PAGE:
‘Kali’, Eskrima, Filipino Martial Arts is the art of the Philippines, which is as diverse as the islands themselves, encompassing over 7,000 of them within the archipelago with over 87 major languages spoken.

This weekend Sifu Anderson taught a specialty kali (stick and dagger focused) workshop for Andersons Martial Arts students only. At AMAA we actually host monthly speciality workshops for our students, covering special topic within our arts.

To try our Filipino Martial Arts (weapons classes) and every other class we have to offer, checkout our 3 Day Free Trial  


HISTORY of Kali/ Filipino Martial Arts

The names vary widely and can include; KALI-ESCRIMA-ARNIS-SILAT-KUNTAO-ESTOQUE-KALIRADMAN-PAGKALIKALI. As a general term, we use “KALI” representing the ancient art existing before the arrival of the Chinese in the T’ang Dynasty in the 9th century.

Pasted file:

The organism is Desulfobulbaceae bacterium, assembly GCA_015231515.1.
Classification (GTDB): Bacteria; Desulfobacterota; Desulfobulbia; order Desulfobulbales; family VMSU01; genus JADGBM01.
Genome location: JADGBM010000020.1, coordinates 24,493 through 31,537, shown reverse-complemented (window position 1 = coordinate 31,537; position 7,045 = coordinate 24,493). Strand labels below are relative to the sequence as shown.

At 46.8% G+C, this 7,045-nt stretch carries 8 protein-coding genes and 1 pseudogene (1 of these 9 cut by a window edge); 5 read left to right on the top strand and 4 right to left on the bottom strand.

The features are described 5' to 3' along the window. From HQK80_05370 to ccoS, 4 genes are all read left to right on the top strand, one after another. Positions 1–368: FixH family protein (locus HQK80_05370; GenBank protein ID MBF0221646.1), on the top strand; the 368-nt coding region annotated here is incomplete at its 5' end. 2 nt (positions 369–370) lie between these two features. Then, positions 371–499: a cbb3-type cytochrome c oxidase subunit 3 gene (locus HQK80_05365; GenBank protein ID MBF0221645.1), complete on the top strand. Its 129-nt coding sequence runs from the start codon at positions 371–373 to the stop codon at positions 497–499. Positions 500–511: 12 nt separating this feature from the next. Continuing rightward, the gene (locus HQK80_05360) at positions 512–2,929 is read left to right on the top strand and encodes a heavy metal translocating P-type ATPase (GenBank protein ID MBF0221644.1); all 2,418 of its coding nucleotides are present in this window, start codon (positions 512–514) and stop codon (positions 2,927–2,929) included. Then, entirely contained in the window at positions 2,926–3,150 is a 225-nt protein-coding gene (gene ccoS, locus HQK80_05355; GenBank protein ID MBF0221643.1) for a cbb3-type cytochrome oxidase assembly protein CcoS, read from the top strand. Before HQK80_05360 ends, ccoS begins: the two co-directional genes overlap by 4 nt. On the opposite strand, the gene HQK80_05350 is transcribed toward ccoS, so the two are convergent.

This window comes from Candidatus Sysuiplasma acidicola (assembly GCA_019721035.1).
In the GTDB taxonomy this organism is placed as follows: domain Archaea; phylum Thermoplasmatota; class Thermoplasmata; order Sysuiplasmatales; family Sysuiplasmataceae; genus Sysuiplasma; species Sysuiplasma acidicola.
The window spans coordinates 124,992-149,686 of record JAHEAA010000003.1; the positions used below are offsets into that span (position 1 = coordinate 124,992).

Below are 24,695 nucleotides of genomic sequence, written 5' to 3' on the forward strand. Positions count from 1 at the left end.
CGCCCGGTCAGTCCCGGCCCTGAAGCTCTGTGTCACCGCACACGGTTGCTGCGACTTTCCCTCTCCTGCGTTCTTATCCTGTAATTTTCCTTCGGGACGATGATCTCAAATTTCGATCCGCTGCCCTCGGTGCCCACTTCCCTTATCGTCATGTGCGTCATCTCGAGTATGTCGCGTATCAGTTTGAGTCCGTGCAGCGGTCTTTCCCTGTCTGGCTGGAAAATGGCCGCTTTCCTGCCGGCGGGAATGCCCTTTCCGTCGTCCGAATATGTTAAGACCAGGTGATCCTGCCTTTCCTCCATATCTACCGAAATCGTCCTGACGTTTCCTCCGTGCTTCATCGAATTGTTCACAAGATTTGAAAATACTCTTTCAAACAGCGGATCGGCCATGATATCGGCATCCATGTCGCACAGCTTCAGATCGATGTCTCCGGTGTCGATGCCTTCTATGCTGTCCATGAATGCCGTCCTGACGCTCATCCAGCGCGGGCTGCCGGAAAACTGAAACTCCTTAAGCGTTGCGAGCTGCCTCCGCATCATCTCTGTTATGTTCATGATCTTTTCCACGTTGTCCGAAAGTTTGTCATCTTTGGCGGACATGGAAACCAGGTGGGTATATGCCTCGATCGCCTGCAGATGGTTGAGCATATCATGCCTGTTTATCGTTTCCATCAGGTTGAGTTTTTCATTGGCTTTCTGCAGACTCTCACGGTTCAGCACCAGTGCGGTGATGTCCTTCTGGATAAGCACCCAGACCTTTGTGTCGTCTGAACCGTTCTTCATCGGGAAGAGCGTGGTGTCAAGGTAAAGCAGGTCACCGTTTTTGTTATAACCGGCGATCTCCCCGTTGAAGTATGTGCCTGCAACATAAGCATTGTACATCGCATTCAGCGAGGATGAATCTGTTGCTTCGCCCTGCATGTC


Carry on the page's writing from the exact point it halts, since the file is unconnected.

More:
The art was outlawed in the 16th century by the King of Spain out of fear that the art would be used against the Spanish regime occupying the Philippines at that time. Its efficiency in combat cost Magellan his life. Encompassing an entire spectrum of weaponry and also featuring sophisticated empty hand concepts, this highly efficient, deadly and combat-proven art enabled the southern Philippines to remain unconquered for almost 400 years.

The weaponry and empty hand of the art are taught together; the principles being common to both and interchangeable. Regardless of whether armed or unarmed, the student learns to relate to any situation using the same concepts of body angling, positioning, zoning, and flowing with the opponent. Depending upon speed, footwork and skill rather than brute strength, this fluid, practical method of self-defense is one of the most comprehensive martial arts systems known.